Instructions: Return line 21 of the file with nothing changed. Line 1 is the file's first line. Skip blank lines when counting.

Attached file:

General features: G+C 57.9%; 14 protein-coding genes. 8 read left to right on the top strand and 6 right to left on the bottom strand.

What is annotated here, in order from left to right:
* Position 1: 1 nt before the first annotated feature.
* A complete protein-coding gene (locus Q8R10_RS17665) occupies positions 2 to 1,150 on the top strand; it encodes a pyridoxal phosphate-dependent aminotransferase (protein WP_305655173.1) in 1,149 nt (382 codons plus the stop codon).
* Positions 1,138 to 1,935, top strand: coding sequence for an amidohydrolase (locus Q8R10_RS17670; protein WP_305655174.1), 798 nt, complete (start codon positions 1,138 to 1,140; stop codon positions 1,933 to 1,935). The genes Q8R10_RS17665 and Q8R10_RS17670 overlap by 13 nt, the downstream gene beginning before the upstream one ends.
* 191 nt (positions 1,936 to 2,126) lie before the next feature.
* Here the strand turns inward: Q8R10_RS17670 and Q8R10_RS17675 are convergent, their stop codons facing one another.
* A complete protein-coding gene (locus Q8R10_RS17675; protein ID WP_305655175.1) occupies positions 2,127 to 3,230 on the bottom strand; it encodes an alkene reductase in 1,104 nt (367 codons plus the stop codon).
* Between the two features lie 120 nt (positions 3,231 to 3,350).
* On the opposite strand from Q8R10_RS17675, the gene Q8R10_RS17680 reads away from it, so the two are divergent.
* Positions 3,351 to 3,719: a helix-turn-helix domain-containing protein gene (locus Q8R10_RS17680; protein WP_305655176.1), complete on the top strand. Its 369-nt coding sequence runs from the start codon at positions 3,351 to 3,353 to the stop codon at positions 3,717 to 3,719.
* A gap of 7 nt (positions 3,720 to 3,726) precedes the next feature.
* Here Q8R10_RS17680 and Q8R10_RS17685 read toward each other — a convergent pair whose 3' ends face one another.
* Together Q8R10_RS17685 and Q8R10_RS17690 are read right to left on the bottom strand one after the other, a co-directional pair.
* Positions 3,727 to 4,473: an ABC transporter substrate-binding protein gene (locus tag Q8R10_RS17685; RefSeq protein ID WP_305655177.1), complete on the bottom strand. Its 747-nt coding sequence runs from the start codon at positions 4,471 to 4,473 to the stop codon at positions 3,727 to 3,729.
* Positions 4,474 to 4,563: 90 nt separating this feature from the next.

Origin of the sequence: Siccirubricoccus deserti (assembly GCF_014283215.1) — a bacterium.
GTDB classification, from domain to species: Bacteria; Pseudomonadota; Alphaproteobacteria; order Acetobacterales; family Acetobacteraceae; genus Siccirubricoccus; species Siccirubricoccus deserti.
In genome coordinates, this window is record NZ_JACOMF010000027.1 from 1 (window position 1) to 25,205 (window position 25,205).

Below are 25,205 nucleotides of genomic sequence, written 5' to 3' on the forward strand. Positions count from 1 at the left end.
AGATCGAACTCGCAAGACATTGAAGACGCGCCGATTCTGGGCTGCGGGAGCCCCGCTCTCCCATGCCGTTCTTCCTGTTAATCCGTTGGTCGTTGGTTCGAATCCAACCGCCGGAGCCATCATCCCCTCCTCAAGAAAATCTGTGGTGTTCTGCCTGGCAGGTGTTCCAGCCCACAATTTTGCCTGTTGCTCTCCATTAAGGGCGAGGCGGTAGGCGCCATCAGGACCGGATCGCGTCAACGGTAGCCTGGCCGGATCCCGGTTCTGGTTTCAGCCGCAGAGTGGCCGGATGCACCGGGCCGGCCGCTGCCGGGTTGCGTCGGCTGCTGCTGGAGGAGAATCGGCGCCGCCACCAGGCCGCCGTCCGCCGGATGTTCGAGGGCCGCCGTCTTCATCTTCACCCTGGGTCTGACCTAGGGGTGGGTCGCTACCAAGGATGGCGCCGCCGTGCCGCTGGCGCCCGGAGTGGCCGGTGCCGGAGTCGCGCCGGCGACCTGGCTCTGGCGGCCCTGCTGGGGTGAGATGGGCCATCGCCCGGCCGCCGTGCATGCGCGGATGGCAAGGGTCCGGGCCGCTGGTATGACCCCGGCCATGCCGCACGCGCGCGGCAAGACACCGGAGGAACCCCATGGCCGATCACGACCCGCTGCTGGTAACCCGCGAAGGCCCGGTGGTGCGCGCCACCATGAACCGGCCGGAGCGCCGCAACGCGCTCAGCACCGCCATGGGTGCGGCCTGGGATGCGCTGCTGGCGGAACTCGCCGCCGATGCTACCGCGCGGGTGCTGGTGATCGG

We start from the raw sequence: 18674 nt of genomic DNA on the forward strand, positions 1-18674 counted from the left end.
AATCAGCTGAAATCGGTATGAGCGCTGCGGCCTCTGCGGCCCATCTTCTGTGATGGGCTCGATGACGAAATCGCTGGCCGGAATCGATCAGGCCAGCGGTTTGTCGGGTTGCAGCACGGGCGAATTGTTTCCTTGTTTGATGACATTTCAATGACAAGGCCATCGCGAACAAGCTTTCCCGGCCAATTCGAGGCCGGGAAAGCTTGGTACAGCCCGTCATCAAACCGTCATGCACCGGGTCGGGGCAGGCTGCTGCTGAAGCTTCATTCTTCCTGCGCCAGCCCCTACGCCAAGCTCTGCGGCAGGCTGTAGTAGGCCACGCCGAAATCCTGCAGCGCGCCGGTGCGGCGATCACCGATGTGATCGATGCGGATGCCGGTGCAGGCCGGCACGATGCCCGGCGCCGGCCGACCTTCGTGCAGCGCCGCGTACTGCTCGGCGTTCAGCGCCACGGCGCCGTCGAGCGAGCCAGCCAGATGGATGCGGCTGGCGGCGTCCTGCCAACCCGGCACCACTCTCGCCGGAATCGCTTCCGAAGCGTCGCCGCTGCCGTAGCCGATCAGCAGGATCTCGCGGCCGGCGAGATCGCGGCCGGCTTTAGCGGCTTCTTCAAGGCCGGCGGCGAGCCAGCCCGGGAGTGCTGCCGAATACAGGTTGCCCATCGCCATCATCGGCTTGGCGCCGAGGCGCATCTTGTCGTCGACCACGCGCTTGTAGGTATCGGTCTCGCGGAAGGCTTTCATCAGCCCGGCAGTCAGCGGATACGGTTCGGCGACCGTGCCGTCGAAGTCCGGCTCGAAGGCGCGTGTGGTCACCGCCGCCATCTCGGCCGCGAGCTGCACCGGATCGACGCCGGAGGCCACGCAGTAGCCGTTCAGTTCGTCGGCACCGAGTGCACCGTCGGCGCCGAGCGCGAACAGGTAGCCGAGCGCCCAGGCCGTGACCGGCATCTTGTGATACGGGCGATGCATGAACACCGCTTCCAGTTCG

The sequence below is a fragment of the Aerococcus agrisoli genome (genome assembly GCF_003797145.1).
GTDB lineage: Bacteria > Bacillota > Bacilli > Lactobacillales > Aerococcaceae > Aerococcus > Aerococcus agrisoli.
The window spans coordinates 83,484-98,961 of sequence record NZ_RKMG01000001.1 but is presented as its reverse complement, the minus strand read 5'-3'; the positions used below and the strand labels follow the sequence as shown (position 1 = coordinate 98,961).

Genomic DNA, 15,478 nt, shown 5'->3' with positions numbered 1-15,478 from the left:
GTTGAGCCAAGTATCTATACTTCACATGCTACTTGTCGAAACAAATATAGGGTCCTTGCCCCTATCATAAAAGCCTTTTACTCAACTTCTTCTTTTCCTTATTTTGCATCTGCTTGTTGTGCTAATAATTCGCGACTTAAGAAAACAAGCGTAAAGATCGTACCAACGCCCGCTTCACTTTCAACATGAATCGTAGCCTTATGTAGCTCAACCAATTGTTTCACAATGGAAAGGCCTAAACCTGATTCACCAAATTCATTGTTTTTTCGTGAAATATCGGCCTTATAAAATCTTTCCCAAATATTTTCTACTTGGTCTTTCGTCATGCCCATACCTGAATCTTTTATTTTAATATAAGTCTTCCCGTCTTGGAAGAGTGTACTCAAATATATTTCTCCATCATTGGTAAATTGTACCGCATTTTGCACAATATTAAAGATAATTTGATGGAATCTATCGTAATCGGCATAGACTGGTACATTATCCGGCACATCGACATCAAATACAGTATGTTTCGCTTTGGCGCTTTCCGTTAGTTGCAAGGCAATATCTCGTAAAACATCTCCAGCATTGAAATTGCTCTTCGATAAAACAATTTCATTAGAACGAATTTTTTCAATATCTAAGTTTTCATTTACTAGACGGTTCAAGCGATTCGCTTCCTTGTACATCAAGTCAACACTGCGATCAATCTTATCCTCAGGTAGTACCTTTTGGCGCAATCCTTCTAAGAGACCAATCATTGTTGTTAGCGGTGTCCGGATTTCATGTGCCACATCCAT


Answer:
AGATCGAACTCGCAAGACATTGAAGACGCGCCGATTCTGGGCTGCGGGAGCCCCGCTCTCCCATGCCGTTCTTCCTGTTAATCCGTTGGTCGTTGGTTCGAATCCAACCGCCGGAGCCATCATCCCCTCCTCAAGAAAATCTGTGGTGTTCTGCCTGGCAGGTGTTCCAGCCCACAATTTTGCCTGTTGCTCTCCATTAAGGGCGAGGCGGTAGGCGCCATCAGGACCGGATCGCGTCAACGGTAGCCTGGCCGGATCCCGGTTCTGGTTTCAGCCGCAGAGTGGCCGGATGCACCGGGCCGGCCGCTGCCGGGTTGCGTCGGCTGCTGCTGGAGGAGAATCGGCGCCGCCACCAGGCCGCCGTCCGCCGGATGTTCGAGGGCCGCCGTCTTCATCTTCACCCTGGGTCTGACCTAGGGGTGGGTCGCTACCAAGGATGGCGCCGCCGTGCCGCTGGCGCCCGGAGTGGCCGGTGCCGGAGTCGCGCCGGCGACCTGGCTCTGGCGGCCCTGCTGGGGTGAGATGGGCCATCGCCCGGCCGCCGTGCATGCGCGGATGGCAAGGGTCCGGGCCGCTGGTATGACCCCGGCCATGCCGCACGCGCGCGGCAAGACACCGGAGGAACCCCATGGCCGATCACGACCCGCTGCTGGTAACCCGCGAAGGCCCGGTGGTGCGCGCCACCATGAACCGGCCGGAGCGCCGCAACGCGCTCAGCACCGCCATGGGTGCGGCCTGGGATGCGCTGCTGGCGGAACTCGCCGCCGATGCTACCGCGCGGGTGCTGGTGATCGG